The “Bintel Brief” letters and responses from the Jewish Daily Forward editors are remarkable proof of how similar in nature, albeit different in shape, were the problems encountered by immigrant Americans throughout the twentieth century. The main topics revealed in letters and replies are the opinions of the inner circle, questions of ethics and morality in love, women’s rights, visible social inequality between children and parents. Interestingly, the editors provide fairly simple, unambiguous, and comprehensive answers without trying to “take the other side’s point of view,” as is today’s custom. This paper aims to explain immigrant experiences in America of the twentieth century.
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It’s no secret that life in America in the first half of the twentieth century was extremely difficult, especially for immigrants who had to work to the point of exhaustion to ensure a dream future for themselves and their families. Like the author of the first letter, some immigrants received parental support but still faced public disapproval of their roots or solutions. Others had to cope with difficulties alone, like the authors of the third and fifth letters.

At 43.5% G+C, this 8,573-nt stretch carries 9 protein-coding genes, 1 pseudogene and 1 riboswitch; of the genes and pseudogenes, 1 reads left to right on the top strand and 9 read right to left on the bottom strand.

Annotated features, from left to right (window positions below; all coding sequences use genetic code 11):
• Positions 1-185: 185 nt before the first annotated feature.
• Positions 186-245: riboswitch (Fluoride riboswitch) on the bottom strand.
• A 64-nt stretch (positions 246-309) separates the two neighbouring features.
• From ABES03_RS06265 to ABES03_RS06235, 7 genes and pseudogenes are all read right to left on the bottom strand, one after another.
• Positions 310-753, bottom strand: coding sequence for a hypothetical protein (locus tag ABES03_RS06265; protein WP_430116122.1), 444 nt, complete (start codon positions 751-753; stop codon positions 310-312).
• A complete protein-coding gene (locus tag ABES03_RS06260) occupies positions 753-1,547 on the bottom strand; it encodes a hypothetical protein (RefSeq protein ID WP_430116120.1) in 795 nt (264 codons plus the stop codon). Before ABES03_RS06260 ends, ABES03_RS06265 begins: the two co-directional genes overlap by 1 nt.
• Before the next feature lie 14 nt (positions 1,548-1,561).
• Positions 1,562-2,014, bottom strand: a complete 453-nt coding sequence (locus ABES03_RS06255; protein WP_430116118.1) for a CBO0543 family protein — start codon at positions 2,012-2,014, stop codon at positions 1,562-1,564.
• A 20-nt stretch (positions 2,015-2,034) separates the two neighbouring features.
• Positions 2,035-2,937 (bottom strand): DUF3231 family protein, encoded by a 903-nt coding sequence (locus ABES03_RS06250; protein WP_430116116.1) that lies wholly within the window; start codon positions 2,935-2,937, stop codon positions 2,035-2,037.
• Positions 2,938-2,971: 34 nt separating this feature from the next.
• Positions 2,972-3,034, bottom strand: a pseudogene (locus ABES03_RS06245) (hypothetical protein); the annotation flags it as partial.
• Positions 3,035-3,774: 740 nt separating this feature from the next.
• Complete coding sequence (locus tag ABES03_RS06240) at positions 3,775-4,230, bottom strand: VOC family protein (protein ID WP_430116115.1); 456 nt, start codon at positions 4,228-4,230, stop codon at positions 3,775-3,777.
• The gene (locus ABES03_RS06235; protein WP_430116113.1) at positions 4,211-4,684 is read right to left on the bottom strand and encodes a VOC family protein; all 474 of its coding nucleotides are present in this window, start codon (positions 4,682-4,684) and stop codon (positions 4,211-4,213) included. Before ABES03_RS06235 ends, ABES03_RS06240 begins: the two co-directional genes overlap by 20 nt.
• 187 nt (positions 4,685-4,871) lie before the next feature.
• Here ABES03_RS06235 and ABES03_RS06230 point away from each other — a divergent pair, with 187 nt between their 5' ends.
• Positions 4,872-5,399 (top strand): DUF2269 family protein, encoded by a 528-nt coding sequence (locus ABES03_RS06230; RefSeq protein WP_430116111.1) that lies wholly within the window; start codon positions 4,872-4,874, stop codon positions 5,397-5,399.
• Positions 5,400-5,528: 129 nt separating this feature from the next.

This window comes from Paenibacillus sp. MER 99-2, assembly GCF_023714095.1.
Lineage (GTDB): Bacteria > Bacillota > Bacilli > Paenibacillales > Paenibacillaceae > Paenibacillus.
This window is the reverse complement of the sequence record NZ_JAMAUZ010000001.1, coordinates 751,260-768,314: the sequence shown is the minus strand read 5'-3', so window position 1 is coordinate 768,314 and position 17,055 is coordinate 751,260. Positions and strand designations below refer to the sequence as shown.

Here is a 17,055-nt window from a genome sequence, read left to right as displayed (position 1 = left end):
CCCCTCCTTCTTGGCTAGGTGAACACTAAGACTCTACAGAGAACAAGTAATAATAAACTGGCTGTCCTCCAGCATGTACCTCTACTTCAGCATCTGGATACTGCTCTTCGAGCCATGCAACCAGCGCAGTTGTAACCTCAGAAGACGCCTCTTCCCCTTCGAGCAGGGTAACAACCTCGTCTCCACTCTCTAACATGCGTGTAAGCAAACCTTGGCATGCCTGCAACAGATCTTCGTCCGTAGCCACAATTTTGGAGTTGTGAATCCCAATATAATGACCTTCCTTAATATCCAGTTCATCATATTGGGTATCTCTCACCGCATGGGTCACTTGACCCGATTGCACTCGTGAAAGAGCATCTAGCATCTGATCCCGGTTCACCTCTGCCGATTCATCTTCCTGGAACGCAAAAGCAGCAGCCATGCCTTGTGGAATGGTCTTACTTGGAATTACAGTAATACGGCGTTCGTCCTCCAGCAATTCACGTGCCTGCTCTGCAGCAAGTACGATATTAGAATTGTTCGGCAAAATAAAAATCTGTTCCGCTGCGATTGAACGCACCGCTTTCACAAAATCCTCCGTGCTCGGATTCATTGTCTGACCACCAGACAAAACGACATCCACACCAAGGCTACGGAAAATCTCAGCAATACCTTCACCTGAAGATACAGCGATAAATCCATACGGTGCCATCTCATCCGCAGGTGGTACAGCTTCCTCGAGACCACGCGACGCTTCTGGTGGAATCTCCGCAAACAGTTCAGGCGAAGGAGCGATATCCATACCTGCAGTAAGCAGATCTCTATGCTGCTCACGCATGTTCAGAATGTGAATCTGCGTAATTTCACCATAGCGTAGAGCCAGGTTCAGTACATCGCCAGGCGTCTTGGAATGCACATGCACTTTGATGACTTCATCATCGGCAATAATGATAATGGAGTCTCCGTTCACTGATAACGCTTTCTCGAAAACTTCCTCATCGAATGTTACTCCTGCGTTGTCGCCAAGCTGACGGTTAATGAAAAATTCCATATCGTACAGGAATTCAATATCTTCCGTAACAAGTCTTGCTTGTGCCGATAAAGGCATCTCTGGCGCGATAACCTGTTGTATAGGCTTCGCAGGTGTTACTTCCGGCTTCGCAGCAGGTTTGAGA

It is sad that notions of life shaped by violent social currents, such as Social Darwinists and Nativists, had such a profound effect on young immigrants’ lives and more mature ‘aliens’ through their children. Social Darwinists, who came to a sudden conclusion that some people are of better quality than others, depending on how well they act in life, were obviously wrong, as were Nativists, who considered more Native Americans to be of a higher class. But more surprisingly, this approach still has a place in society, even 150 years after the Social Darwinist movement emerged in the 1870s. On the other hand, twentieth-century America was also home to people like the famous suffragist Jane Addams, who championed women’s rights to education and political participation.
Thus, a brief explanation of immigrant experiences in America in the twentieth century was presented. The Social Darwinists and Nativists, who promoted ideas of inequality, had a significant negative impact on the spiritual life of immigrants and presented them with sometimes insoluble moral and ethical dilemmas. All spheres of human life came under attack – love and romantic relationships, relationships between children and parents, relationships between husbands and wives. Therefore, these trends are an example of the destructive influence of popular ideas on people’s lives.